Illuminating the M&A potential
The promise of the electrification of transport, buildings, heat and datacentres promises to be one of the biggest game-changers for the industry. There has therefore been a sharp increase in the value of energy and power M&A transactions globally, particularly in the renewables market. Deals with a renewable element made up 61% of total deal values in Q1 2019, totalling $12.7bn out of the $20.6bn global total deal values; an increase of $3.7bn compared to Q4 2018. This bucks the trend that we are seeing in other sectors as the overall trend on a macro level, deal values actually saw a decline of 33% between Q4 2018 to Q1 2019.
The increase in renewable energy is a key driver for M&A activity in the sector as with so much change going on across the industry, traditional energy companies cannot stand still. They must make fundamental changes to the services they offer, their business models, and the way in which they configure and operate their grids, if they are to continue to compete commercially. This provides a further driver for M&A as energy companies look to acquire new IP and reinvent their business model.
With this structural growth in electrification, critical industry and infrastructure, such as factories, datacentres and hospitals increasingly require a continuous supply of stable, reliable and uninterrupted power. This is driving M&A in more traditional manufacturing businesses as it results in an increase in demand for high-technology, high-efficiency electric devices to ensure ongoing power and connectivity supplies where power failure cannot be an option.
This trend is demonstrated by DC Advisory’s (DC) recent deal in which DC advised The Carlyle Group on the sale of Marelli Motori to Langley Holdings. Marelli Motori is a leading manufacturer of generators and electric motors and was sold to Langley Holdings, a multi-disciplined engineering conglomerate, providing capital equipment technologies worldwide. Marelli Motori’s products focus on complex applications and higher-value, bespoke solutions, maintaining high reliability across rigorous end markets. These factors made Marelli Motori extremely attractive to a large conglomerate such as Langley Holdings.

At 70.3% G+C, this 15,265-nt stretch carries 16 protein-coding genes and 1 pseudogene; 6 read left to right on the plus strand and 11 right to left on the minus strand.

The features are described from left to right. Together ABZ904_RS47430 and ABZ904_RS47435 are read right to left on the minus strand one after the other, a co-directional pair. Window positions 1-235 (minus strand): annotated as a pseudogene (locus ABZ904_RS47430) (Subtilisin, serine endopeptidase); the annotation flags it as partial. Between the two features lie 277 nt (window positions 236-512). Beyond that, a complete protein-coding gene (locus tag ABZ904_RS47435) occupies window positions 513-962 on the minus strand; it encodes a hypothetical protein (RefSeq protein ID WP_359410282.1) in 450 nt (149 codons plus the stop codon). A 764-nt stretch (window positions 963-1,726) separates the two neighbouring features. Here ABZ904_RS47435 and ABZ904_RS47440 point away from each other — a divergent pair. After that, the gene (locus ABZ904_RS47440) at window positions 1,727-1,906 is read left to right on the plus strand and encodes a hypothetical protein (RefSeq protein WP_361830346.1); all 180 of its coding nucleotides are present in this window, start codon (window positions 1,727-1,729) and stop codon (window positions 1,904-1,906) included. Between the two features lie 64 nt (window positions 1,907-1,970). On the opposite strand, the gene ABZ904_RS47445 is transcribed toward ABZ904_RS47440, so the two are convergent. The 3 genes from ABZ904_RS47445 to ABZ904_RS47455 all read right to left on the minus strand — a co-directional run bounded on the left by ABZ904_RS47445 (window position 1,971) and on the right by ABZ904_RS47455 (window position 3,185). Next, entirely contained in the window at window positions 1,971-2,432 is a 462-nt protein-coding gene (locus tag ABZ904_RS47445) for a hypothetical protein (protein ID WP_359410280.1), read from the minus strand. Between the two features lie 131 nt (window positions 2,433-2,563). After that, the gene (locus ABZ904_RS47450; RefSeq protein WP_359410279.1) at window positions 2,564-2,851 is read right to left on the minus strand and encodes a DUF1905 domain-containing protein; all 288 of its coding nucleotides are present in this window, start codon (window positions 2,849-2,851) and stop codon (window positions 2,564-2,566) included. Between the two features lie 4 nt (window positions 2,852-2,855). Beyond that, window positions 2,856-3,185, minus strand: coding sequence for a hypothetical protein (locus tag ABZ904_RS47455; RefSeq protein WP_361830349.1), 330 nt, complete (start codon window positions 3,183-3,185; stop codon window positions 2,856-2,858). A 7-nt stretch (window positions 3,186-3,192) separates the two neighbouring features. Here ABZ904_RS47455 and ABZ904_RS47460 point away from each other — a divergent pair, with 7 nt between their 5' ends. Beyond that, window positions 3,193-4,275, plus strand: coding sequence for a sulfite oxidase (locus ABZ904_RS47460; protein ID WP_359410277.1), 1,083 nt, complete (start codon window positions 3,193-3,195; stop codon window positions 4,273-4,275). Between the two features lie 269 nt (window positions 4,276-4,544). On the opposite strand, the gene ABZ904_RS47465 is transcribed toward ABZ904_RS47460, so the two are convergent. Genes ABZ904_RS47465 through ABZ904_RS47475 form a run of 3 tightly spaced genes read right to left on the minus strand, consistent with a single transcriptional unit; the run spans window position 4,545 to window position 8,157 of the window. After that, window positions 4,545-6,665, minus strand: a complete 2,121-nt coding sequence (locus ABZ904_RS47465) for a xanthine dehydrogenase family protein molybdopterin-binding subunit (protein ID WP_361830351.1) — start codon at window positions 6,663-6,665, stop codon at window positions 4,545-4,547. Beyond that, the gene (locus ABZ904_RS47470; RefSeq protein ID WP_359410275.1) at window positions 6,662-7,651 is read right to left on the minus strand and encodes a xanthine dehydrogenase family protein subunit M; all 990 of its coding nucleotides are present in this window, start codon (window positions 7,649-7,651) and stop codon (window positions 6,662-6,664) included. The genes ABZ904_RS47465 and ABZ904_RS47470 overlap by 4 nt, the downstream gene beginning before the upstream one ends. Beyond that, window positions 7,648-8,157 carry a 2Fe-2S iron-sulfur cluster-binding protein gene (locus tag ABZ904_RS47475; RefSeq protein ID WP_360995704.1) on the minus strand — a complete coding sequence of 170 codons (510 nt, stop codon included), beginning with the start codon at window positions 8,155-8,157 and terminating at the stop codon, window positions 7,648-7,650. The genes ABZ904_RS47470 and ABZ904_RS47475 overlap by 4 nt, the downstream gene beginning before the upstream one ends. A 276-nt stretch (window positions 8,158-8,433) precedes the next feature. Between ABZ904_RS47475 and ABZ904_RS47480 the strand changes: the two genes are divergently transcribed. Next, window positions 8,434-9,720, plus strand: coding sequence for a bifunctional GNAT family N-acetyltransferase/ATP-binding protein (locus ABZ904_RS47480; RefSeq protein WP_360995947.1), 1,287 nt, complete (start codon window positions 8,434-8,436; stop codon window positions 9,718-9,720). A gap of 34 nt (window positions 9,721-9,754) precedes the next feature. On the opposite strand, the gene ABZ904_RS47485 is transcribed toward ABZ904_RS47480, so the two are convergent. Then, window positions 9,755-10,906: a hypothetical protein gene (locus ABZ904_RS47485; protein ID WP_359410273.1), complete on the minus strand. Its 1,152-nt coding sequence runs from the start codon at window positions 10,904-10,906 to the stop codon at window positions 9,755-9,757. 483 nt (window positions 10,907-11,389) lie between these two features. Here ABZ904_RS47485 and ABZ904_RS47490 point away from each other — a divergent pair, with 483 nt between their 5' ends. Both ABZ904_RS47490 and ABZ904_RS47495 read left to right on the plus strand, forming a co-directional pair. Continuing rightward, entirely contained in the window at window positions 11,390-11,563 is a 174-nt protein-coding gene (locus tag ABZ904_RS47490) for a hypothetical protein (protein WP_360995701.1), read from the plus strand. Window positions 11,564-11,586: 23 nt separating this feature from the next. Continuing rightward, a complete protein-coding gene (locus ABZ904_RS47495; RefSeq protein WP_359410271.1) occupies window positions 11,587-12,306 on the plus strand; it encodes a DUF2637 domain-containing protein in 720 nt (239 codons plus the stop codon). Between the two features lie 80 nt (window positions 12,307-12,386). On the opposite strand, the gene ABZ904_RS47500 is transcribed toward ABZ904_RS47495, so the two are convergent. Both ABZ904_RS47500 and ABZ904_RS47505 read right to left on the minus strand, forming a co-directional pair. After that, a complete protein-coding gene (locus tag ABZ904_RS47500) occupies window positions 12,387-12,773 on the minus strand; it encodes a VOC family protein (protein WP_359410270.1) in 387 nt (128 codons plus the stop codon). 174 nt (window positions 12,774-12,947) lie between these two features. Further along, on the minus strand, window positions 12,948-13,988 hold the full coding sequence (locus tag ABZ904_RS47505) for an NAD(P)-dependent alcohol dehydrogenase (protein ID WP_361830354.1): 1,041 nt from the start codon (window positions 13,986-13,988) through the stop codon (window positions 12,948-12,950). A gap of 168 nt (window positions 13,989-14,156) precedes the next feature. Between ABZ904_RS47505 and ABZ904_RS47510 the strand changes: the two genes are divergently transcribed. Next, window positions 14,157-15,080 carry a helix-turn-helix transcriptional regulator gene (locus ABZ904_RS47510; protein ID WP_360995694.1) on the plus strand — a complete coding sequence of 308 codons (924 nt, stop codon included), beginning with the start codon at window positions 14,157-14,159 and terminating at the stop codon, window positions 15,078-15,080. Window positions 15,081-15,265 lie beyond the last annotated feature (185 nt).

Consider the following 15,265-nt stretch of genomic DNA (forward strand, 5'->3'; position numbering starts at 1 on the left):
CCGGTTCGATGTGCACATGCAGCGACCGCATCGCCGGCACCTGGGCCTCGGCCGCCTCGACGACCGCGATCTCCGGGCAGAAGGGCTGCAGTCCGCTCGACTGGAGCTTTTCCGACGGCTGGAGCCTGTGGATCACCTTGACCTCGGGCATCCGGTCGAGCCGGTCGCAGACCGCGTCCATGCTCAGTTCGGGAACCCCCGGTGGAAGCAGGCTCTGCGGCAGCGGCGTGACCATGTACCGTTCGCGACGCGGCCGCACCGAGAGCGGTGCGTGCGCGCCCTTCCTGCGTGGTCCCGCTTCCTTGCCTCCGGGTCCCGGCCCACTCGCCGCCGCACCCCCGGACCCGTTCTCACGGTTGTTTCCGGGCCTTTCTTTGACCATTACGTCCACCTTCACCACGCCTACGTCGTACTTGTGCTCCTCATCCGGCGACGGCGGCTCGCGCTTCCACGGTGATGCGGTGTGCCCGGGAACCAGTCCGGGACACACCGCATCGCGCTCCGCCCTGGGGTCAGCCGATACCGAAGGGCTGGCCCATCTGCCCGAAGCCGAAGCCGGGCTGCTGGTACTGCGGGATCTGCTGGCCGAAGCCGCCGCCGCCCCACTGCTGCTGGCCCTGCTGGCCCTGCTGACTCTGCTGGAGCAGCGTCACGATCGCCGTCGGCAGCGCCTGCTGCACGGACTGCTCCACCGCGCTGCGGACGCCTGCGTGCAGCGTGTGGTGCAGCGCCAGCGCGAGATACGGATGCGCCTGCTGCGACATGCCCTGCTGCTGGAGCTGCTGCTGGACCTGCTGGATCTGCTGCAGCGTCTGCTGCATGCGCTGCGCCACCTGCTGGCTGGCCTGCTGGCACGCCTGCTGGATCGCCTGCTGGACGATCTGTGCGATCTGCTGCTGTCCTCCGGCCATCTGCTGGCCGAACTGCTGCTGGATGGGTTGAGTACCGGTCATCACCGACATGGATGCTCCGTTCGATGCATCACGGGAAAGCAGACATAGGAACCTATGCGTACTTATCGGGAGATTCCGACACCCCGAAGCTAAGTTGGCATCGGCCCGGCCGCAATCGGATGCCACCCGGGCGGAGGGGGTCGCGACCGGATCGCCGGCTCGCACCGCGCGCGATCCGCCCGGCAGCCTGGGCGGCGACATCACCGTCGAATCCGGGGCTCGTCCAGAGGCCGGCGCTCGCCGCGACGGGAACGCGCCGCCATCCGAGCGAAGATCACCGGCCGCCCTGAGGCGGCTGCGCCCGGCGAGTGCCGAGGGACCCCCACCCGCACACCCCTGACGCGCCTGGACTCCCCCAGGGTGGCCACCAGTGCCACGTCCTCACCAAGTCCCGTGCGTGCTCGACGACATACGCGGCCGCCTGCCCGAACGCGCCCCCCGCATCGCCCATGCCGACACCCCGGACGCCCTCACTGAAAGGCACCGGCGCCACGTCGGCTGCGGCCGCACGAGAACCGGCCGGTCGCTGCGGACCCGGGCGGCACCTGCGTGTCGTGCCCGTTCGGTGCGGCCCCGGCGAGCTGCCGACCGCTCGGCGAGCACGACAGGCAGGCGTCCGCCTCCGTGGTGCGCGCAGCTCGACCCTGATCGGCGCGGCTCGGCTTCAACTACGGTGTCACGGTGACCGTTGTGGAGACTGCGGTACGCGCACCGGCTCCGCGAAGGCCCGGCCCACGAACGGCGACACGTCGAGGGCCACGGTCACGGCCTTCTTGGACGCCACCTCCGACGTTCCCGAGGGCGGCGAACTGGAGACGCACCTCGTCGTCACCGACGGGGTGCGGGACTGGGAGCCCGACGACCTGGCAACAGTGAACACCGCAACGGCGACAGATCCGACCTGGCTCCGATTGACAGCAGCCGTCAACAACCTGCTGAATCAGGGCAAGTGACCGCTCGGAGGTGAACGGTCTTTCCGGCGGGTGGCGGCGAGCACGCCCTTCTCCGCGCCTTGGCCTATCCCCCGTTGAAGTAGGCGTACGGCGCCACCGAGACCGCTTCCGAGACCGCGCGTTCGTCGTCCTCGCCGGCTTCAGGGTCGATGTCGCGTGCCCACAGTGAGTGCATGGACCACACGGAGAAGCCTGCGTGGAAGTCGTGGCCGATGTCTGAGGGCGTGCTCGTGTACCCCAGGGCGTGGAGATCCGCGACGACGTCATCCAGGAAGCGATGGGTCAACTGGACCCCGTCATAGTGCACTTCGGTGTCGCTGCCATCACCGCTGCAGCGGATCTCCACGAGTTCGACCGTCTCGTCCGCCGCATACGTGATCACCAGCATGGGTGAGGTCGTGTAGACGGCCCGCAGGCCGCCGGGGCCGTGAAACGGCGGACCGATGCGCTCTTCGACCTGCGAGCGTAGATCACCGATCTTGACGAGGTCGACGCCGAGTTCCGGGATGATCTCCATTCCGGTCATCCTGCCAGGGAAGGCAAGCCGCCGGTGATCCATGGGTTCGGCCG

Plug in to the competition’s mind-set
The changing market is also enticing to new competitors. Technology providers and digital giants, auto-manufacturers, retailers, aggregators and intermediaries are all seeing the opportunity in the energy market.
These companies are well-positioned to attract new investment, scale-up, and to compete with the electricity value chain, with many already taking the initial steps to join the emerging electrification market through everything from connected devices within the home to large-scale wind farms and solar photovoltaic (PV) projects.
Traditional energy companies could leverage these tech-focussed companies by on-boarding their technology early on. Through M&A, traditional energy companies can look to new technologies and distribution capabilities to integrate more intermittent renewables and support distribution energy resources.